(from the Wall Street Journal Interactive Edition, December 29, 1999)

Toy Retailers Find Investors Unforgiving on Blunders

By Jason Anders

Investors generally are forgiving when it comes to Internet companies. Quirky business models, bloated advertising budgets and rivers of red ink aren't enough to deter them.

But when Barbie doesn't arrive in time for Christmas, watch out. Message-board participants have been slamming online toy retailers following a holiday season plagued by customer-service headaches and orders that arrived late -- or not at all.

"I never short stocks, but for eToys I made an exception," says Peg Coleman, a Clive, Iowa, consultant who soured on the toy retailer after running into problems on an order for her four-year-old grandson. (Short sellers profit by betting a stock's price will fall.)

Ms. Coleman placed her order the day after Thanksgiving, but some items didn't arrive until 3 p.m. on Christmas Eve -- long after she had repurchased the late gifts at a local store. What's more, she says she's still waiting on an art-supplies kit that hasn't shown up. "I figured if it happened to me, it had to be happening to a lot of people."

Message boards have been clogged with stories like Ms. Coleman's, and analysts say the companies are paying for their customer-service blunders on the stock market.

eToys shares, already down 51% for the month, came under additional selling pressure this week after Lauren Levitan, an analyst with BancBoston Robertson Stephens, downgraded the stock to "long-term attractive" from "buy" amid concerns that it could cost the company dearly to fix its order problems and win back customers.

Toys "R" Us shares have slumped in December, a month in which it abruptly announced that many holiday orders placed on its Web site likely wouldn't arrive by Christmas. (Some on the message boards seemed appeased by the company's offer of a $100 gift certificate, but many others say they'll take their business elsewhere.)

"You just don't mess with Christmas," says Ms. Levitan. "In the past, online retailers have benefited from all the positive buzz their customers have given them. But now this cadre of unhappy customers can do some damage to their brands."

Indeed, some would-be online investors say they'll stay away from the toy stocks after reading about all the problems customers have been having. "I definitely wouldn't invest in eToys. I've just heard too many stories," says David Gladstein, who works as an operations manager for an equipment finance company. Mr. Gladstein soured on eToys after a co-worker told him about an order for Christmas presents that still hasn't arrived. After Mr. Gladstein relayed the story on a Silicon Investor (www.siliconinvestor.com) message board dedicated to eToys, others began posting similar stories.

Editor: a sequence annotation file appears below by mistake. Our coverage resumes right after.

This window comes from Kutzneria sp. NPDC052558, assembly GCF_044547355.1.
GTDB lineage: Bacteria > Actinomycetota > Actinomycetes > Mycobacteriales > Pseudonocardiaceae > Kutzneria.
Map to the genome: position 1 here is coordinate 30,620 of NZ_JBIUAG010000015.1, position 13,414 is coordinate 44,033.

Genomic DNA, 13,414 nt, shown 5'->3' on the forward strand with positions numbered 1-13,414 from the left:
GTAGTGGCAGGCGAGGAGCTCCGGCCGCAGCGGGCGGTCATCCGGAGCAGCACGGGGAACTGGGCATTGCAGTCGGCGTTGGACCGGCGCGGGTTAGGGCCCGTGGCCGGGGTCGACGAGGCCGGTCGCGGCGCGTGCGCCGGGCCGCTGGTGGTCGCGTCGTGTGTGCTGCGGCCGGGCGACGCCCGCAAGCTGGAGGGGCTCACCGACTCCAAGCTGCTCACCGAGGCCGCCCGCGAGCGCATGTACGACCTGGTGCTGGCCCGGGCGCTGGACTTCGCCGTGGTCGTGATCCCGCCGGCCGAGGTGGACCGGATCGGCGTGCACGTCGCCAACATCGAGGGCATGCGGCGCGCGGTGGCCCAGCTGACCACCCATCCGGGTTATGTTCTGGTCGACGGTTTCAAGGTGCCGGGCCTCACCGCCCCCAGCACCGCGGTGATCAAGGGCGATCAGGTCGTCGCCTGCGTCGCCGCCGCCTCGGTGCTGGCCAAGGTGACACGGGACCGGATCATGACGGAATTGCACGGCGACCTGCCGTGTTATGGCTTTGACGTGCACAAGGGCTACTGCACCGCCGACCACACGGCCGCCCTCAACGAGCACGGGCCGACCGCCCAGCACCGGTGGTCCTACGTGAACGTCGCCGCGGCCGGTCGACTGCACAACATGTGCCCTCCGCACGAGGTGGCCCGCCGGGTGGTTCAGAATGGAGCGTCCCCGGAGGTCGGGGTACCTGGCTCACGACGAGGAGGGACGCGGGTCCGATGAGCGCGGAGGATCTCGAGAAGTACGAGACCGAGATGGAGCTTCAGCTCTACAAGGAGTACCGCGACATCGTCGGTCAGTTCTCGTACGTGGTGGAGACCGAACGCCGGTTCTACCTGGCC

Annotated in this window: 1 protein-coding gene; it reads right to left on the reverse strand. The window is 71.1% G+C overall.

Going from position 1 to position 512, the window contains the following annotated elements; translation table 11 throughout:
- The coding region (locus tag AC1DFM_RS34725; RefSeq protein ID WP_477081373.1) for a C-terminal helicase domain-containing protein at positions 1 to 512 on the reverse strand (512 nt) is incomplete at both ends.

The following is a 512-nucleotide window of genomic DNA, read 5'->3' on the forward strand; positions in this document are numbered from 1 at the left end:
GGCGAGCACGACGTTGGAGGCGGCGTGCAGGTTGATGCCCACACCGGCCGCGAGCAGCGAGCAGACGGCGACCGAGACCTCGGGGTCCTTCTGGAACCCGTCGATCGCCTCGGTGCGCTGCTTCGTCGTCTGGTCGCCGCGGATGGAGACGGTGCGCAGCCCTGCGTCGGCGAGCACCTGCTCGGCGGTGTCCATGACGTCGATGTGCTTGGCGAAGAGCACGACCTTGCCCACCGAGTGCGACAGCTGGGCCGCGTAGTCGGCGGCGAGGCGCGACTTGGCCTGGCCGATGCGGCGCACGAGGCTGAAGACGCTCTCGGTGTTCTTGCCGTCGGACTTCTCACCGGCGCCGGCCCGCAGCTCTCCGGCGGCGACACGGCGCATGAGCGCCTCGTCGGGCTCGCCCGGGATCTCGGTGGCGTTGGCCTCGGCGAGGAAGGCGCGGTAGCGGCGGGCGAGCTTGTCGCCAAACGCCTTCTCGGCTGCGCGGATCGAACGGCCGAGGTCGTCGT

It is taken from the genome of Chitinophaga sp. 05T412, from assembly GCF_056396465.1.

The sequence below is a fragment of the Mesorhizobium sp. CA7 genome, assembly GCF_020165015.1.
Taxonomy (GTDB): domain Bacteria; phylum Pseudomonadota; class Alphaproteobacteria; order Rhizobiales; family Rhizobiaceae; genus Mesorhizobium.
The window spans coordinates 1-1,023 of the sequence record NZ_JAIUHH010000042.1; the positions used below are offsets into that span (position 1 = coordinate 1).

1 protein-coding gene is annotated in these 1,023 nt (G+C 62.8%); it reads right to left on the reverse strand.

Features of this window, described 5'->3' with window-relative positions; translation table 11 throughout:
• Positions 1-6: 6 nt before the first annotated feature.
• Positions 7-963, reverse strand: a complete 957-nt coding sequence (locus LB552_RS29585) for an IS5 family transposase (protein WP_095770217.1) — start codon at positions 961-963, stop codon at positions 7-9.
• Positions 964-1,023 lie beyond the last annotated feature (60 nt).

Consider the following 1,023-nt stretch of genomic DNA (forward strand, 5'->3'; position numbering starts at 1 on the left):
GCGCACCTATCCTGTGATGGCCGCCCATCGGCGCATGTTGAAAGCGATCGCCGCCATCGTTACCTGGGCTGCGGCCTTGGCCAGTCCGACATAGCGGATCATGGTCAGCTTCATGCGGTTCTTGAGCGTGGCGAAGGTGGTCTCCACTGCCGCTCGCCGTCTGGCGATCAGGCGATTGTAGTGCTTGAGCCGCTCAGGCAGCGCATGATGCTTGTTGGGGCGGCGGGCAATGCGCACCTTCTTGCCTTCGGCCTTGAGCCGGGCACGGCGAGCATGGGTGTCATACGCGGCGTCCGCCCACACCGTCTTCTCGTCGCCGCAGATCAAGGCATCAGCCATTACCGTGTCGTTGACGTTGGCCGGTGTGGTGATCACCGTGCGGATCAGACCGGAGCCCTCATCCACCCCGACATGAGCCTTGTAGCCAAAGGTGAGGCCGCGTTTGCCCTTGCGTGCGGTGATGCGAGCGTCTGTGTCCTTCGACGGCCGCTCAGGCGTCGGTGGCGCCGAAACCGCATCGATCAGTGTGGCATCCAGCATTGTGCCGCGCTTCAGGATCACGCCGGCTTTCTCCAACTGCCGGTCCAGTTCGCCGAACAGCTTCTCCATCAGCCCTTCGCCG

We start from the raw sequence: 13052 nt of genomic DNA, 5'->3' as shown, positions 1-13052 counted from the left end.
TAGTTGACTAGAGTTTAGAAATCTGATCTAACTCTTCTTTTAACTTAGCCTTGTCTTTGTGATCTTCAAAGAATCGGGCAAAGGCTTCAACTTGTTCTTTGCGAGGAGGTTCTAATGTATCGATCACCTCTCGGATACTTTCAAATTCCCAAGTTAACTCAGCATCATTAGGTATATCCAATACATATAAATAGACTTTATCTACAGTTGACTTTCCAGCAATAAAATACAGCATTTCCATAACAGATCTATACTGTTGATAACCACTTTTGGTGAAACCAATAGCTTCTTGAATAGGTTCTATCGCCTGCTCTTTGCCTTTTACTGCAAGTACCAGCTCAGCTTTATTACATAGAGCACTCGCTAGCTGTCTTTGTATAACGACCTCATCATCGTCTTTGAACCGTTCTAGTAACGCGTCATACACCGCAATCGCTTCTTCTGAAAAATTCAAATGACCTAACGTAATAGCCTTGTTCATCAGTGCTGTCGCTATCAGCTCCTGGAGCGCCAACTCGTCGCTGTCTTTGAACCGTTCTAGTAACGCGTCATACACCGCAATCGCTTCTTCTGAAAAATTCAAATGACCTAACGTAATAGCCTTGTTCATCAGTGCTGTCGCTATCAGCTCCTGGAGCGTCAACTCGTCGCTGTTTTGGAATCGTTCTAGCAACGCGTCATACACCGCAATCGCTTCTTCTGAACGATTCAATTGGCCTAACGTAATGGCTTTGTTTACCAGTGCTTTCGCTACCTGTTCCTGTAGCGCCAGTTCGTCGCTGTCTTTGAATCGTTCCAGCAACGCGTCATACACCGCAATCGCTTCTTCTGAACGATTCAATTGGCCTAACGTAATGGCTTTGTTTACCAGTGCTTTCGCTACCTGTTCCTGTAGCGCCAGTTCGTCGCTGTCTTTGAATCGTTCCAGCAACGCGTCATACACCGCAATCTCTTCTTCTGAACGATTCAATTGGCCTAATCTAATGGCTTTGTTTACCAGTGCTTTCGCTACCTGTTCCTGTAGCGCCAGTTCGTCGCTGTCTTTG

"In the context of the significant volume we did, we feel we did a pretty darn good job," says Toby Lenk, chief executive of eToys. "We're seeing a tendency of people to be overly anecdotal," he says of the publicity surrounding the customer complaints. Mr. Lenk says that of the one million orders handled by eToys during the holiday season, more than 90% of customers were satisfied. As for Ms. Coleman's experience, an eToys spokesman says she was given a credit for about half of her $42.67 order on Dec. 21 during a review of orders that were delayed for Christmas. An eToys representative contacted Ms. Coleman Tuesday evening and refunded the balance of the order, and apologized for the problems.

For its part, a spokeswoman for Toys "R" Us says its online woes were due to "unanticipated success."

"We tried to be up front with customers about the delays. We will continue to do everything we can to keep customers happy," says Leann Lavin, a spokeswoman for the Paramus, N.J., retailer.

The company is already looking at ways to make next Christmas run more smoothly, including giving customers the option of placing orders online and picking up merchandise at one of its more than 700 retail stores.

Ms. Levitan, the Robertson Stephens analyst, says investors can be quick to take out frustrations on a stock like eToys, since many of them have probably shopped at the store, or know someone who has. The Internet, and in particular stock-chat message boards, make it even easier for investors to share horror stories.

"In many ways, all the typical hassles have just been transferred online. Instead of standing in a store pulling your hair out, you're doing it in front of your computer," says Ms. Levitan. "But there is a silver lining to this cloud, and that is that demand has been phenomenal. We're seeing these problems because so many people wanted to buy toys online."

Ms. Levitan says despite the problems, she doesn't think eToys will have any trouble exceeding the $78.5 million in sales she predicts for the quarter.

Indeed, consumers went online for shopping in droves this year. Market-research firm Forrester Research predicts that about $4 billion will be spent online between Thanksgiving and the end of the year, and some analysts say that estimate should be easily surpassed.

What's more, analysts say given all the publicity their stumbles are receiving this year, online toy retailers are likely to spend the coming months making sure Christmas 2000 runs much more smoothly.

"I think these problems will be remedied in time for the next holiday season," says Liz Leonard, a senior analyst with Lincoln, Mass., research firm Gomez Advisors. "This wasn't that catastrophic. Overall, I think the value inherent to buying toys online, particularly on price, far outweigh the weaknesses we experienced this year."